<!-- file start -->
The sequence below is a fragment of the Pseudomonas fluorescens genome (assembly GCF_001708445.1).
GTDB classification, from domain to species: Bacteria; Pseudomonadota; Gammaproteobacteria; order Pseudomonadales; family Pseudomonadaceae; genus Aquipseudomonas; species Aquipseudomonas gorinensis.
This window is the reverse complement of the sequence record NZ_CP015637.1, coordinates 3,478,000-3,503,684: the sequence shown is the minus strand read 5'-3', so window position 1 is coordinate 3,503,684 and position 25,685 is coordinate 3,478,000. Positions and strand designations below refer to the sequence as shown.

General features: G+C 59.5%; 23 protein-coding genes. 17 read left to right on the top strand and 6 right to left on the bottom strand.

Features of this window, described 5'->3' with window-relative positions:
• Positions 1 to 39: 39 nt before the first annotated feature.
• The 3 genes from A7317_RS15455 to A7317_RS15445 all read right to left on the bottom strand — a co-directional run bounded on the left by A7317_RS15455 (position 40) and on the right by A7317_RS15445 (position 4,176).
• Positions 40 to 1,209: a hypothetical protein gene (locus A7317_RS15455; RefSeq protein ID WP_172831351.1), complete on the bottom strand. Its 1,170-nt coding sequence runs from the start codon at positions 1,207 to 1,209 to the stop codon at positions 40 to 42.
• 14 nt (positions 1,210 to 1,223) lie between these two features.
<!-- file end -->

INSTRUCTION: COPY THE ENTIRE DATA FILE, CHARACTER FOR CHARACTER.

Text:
The sequence below is a fragment of the Pseudomonas fluorescens genome (assembly GCF_001708445.1).
GTDB classification, from domain to species: Bacteria; Pseudomonadota; Gammaproteobacteria; order Pseudomonadales; family Pseudomonadaceae; genus Aquipseudomonas; species Aquipseudomonas gorinensis.
This window is the reverse complement of the sequence record NZ_CP015637.1, coordinates 3,478,000-3,503,684: the sequence shown is the minus strand read 5'-3', so window position 1 is coordinate 3,503,684 and position 25,685 is coordinate 3,478,000. Positions and strand designations below refer to the sequence as shown.

General features: G+C 59.5%; 23 protein-coding genes. 17 read left to right on the top strand and 6 right to left on the bottom strand.

Features of this window, described 5'->3' with window-relative positions:
• Positions 1 to 39: 39 nt before the first annotated feature.
• The 3 genes from A7317_RS15455 to A7317_RS15445 all read right to left on the bottom strand — a co-directional run bounded on the left by A7317_RS15455 (position 40) and on the right by A7317_RS15445 (position 4,176).
• Positions 40 to 1,209: a hypothetical protein gene (locus A7317_RS15455; RefSeq protein ID WP_172831351.1), complete on the bottom strand. Its 1,170-nt coding sequence runs from the start codon at positions 1,207 to 1,209 to the stop codon at positions 40 to 42.
• 14 nt (positions 1,210 to 1,223) lie between these two features.